What do you call a specific tuple formed by selecting grammatical categories? I mean for instance the combination of "present tense, imperfect, indicative, plural, 3rd person, subjunctive passive voice". Please consider my example regardless of whether it makes sense in English itself, I merely need a term for it.

Basically I am looking for a generalization of the concept of TAV (Tense-Aspect-Mood) (https://en.wikipedia.org/wiki/Tense-aspect-mood)

As an analogy of what I mean precisely, consider that you have a restaurant with three courses, my particular selection of Soup + Stew + Ice Cream would constitute my order. Similarly, if I (say) select among Tense, Number and Person with a selection of Present + Plural + Third, that selection would be my ...)

  • Why do you think there should be one term? You should clarify whether all of that is marked by one inflection or multiple inflections, because that would make a big difference. – curiousdannii Aug 28 '16 at 23:23
  • What is this category intended to describe? A single word? A noun? A verb? Is this set supposed to be an arbitrary subset or one that would completely determine how to synthesize the correct utterance given a root? Can you clarify this in your question? – Mitch Aug 29 '16 at 0:50
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    @curiousdannii I would think that it's exactly the other way round: There should be a way to address an abstract feature representation independently of its morphological realisation. Whether the grammatical features are visible in one inflectional morpheme or two or on the surface even not at all is irrelevant to the question of how to account for the underlying feature specification in abstract morpho-syntactic terms. – lemontree Aug 29 '16 at 11:07
  • @lemontree I agree with that, but perhaps it is a personal view. After all you're getting close to Plato and all that. – Wouter Lievens Aug 30 '16 at 22:07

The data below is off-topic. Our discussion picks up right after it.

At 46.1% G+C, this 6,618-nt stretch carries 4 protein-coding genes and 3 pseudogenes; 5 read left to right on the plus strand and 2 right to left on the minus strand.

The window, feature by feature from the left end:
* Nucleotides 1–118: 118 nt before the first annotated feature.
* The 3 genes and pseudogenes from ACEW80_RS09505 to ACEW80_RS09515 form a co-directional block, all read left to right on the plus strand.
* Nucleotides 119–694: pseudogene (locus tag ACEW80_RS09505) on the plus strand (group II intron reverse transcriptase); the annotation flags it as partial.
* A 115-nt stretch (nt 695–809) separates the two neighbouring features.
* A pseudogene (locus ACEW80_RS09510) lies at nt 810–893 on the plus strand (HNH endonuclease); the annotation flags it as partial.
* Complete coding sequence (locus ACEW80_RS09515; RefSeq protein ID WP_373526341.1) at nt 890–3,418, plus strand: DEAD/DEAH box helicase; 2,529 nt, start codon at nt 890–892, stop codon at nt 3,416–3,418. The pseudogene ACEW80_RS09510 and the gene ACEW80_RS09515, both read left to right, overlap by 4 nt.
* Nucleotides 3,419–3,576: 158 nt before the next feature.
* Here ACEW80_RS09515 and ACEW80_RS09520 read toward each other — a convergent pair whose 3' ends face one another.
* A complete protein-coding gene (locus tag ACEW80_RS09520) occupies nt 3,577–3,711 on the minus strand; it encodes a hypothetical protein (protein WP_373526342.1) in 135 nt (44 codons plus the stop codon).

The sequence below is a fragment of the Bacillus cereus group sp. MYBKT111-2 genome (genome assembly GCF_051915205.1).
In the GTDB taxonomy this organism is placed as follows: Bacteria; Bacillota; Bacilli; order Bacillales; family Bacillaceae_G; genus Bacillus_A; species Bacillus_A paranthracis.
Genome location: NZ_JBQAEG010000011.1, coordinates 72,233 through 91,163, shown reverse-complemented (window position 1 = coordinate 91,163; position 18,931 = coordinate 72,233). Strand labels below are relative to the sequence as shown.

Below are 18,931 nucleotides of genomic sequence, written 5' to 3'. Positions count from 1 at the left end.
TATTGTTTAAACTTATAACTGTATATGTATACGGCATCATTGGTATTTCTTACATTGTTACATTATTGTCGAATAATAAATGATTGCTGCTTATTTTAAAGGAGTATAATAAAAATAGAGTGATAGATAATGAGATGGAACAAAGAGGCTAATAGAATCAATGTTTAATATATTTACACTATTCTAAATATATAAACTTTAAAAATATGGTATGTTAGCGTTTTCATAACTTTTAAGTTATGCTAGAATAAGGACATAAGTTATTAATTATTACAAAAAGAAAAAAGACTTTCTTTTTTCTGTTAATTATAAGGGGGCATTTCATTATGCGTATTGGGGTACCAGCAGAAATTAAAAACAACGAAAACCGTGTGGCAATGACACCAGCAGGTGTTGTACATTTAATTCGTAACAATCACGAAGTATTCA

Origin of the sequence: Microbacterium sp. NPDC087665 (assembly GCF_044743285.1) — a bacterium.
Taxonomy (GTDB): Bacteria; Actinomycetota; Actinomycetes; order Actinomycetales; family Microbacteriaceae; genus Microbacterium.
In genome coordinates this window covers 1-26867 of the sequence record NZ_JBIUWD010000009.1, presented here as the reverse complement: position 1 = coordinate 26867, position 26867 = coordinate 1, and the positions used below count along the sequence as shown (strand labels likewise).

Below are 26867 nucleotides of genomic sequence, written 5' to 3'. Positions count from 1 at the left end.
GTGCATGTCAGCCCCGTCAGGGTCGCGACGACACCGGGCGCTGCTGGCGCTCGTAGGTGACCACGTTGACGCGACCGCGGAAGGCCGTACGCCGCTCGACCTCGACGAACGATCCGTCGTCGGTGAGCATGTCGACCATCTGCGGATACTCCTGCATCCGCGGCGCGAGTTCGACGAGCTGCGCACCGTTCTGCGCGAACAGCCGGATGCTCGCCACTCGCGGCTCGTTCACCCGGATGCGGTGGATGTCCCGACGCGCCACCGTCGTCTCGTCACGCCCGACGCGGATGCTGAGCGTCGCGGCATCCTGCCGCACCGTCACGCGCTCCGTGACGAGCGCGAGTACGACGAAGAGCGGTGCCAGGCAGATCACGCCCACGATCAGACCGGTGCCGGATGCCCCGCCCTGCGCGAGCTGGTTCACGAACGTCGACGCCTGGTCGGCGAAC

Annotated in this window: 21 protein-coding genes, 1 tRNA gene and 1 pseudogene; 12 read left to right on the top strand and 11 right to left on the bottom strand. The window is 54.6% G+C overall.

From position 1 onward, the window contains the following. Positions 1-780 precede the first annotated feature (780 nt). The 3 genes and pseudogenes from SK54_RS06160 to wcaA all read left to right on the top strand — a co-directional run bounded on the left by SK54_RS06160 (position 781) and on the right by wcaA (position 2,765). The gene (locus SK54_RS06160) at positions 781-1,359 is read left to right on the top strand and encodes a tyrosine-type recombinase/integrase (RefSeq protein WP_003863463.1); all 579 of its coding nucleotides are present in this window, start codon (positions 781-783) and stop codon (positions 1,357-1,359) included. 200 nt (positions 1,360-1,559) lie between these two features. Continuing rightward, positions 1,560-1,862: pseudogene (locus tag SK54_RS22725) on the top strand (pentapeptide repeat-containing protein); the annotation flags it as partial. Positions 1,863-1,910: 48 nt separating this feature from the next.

David Adger (Core Syntax, 2003) calls it (partial or total) feature specification. I would go with that one.

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    @WouterLievens Note that this is not specific to grammatical categories. It is used for any collection of ... well, features that a particular word (semantic), noun (declension), verb (conjugation) or phoneme might have. – Mitch Aug 29 '16 at 0:45
  • @Mitch Good point, thanks for pointing this out. – lemontree Aug 29 '16 at 10:59

"Parsing" is the term that is used for this sort of analysis.

  • Sure, but I'm not talking about this sort of analysis. I'm asking for the specific term to denote a combination of grammatical categories. Basically a generalization of Tense-Aspect-Mood for instance (I've put that in the description). – Wouter Lievens Aug 28 '16 at 20:54
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    I stand to my answer. – fdb Aug 28 '16 at 20:56
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    @fdb I have to agree with Wouter Lievens - what you said is not false, but doesn't answer the question in any way. – lemontree Aug 28 '16 at 20:58
  • fdb: Your answer would be answering "driving" if my question were "what do you call a competition where cars try to reach an objective first". It's not wrong per se, it's just not very helpful. – Wouter Lievens Aug 28 '16 at 21:00

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